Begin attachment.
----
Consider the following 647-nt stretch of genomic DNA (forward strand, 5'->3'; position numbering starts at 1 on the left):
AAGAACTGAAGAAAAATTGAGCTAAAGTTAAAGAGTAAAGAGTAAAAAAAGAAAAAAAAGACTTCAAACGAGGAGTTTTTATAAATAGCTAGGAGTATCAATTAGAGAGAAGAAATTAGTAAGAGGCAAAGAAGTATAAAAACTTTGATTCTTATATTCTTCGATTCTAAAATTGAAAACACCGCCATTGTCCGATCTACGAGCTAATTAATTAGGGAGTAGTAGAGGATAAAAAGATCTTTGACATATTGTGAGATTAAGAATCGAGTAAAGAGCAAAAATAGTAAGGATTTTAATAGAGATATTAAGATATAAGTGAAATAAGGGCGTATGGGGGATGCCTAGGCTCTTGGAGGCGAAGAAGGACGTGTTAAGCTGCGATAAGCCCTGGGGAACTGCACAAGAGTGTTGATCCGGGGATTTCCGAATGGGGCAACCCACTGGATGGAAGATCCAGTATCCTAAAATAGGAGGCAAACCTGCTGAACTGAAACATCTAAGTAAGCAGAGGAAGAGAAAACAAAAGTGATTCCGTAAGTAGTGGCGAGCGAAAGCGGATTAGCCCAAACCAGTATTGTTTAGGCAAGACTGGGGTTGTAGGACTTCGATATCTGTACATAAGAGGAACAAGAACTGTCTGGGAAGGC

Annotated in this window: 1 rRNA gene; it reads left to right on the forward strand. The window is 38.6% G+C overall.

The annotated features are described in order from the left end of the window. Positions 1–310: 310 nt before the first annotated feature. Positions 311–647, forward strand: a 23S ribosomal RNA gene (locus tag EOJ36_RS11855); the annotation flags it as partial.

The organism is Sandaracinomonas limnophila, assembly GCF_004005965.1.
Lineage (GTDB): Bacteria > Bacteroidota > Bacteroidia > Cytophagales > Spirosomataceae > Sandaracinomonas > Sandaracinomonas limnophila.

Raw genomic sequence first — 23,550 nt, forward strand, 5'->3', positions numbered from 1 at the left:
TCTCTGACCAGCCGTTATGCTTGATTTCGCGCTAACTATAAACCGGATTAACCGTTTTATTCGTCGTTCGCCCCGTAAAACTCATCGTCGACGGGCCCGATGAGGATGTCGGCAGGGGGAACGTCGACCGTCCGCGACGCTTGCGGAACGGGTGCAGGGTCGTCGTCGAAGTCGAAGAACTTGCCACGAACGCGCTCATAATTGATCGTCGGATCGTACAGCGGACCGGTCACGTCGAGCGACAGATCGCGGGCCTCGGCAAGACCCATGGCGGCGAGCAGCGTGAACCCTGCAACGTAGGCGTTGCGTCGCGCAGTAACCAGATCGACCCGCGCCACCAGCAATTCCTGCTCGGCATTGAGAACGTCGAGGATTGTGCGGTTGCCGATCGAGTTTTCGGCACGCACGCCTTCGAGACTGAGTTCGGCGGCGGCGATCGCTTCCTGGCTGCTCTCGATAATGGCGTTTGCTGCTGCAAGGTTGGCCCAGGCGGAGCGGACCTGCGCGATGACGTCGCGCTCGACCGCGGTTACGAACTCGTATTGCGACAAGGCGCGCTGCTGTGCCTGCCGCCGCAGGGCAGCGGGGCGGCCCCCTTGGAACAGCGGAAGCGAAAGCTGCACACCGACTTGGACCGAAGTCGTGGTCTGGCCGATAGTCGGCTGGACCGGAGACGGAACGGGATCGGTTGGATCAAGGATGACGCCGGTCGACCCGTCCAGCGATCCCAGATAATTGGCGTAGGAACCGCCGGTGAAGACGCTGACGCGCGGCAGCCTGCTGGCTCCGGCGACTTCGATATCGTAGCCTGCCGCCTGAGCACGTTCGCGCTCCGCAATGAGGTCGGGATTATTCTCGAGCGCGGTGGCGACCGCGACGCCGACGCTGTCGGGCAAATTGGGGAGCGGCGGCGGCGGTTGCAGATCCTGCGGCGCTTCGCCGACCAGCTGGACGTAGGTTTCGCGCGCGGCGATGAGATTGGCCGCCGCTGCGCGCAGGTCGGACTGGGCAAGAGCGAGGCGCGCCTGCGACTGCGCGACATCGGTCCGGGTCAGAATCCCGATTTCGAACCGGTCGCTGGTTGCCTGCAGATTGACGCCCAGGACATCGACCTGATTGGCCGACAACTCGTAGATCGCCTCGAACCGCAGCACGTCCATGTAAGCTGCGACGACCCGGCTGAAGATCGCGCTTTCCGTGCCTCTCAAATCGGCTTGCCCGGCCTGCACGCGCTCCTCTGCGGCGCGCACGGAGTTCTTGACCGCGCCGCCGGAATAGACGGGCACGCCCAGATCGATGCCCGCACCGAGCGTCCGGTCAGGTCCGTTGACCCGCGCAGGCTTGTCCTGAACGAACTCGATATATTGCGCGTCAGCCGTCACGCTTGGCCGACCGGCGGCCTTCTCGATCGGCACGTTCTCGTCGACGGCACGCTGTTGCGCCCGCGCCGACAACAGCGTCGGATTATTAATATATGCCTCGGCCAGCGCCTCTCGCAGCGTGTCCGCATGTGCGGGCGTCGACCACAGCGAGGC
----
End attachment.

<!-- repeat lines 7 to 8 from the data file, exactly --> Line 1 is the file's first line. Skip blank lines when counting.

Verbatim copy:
Raw genomic sequence first — 23,550 nt, forward strand, 5'->3', positions numbered from 1 at the left:
TCTCTGACCAGCCGTTATGCTTGATTTCGCGCTAACTATAAACCGGATTAACCGTTTTATTCGTCGTTCGCCCCGTAAAACTCATCGTCGACGGGCCCGATGAGGATGTCGGCAGGGGGAACGTCGACCGTCCGCGACGCTTGCGGAACGGGTGCAGGGTCGTCGTCGAAGTCGAAGAACTTGCCACGAACGCGCTCATAATTGATCGTCGGATCGTACAGCGGACCGGTCACGTCGAGCGACAGATCGCGGGCCTCGGCAAGACCCATGGCGGCGAGCAGCGTGAACCCTGCAACGTAGGCGTTGCGTCGCGCAGTAACCAGATCGACCCGCGCCACCAGCAATTCCTGCTCGGCATTGAGAACGTCGAGGATTGTGCGGTTGCCGATCGAGTTTTCGGCACGCACGCCTTCGAGACTGAGTTCGGCGGCGGCGATCGCTTCCTGGCTGCTCTCGATAATGGCGTTTGCTGCTGCAAGGTTGGCCCAGGCGGAGCGGACCTGCGCGATGACGTCGCGCTCGACCGCGGTTACGAACTCGTATTGCGACAAGGCGCGCTGCTGTGCCTGCCGCCGCAGGGCAGCGGGGCGGCCCCCTTGGAACAGCGGAAGCGAAAGCTGCACACCGACTTGGACCGAAGTCGTGGTCTGGCCGATAGTCGGCTGGACCGGAGACGGAACGGGATCGGTTGGATCAAGGATGACGCCGGTCGACCCGTCCAGCGATCCCAGATAATTGGCGTAGGAACCGCCGGTGAAGACGCTGACGCGCGGCAGCCTGCTGGCTCCGGCGACTTCGATATCGTAGCCTGCCGCCTGAGCACGTTCGCGCTCCGCAATGAGGTCGGGATTATTCTCGAGCGCGGTGGCGACCGCGACGCCGACGCTGTCGGGCAAATTGGGGAGCGGCGGCGGCGGTTGCAGATCCTGCGGCGCTTCGCCGACCAGCTGGACGTAGGTTTCGCGCGCGGCGATGAGATTGGCCGCCGCTGCGCGCAGGTCGGACTGGGCAAGAGCGAGGCGCGCCTGCGACTGCGCGACATCGGTCCGGGTCAGAATCCCGATTTCGAACCGGTCGCTGGTTGCCTGCAGATTGACGCCCAGGACATCGACCTGATTGGCCGACAACTCGTAGATCGCCTCGAACCGCAGCACGTCCATGTAAGCTGCGACGACCCGGCTGAAGATCGCGCTTTCCGTGCCTCTCAAATCGGCTTGCCCGGCCTGCACGCGCTCCTCTGCGGCGCGCACGGAGTTCTTGACCGCGCCGCCGGAATAGACGGGCACGCCCAGATCGATGCCCGCACCGAGCGTCCGGTCAGGTCCGTTGACCCGCGCAGGCTTGTCCTGAACGAACTCGATATATTGCGCGTCAGCCGTCACGCTTGGCCGACCGGCGGCCTTCTCGATCGGCACGTTCTCGTCGACGGCACGCTGTTGCGCCCGCGCCGACAACAGCGTCGGATTATTAATATATGCCTCGGCCAGCGCCTCTCGCAGCGTGTCCGCATGTGCGGGCGTCGACCACAGCGAGGC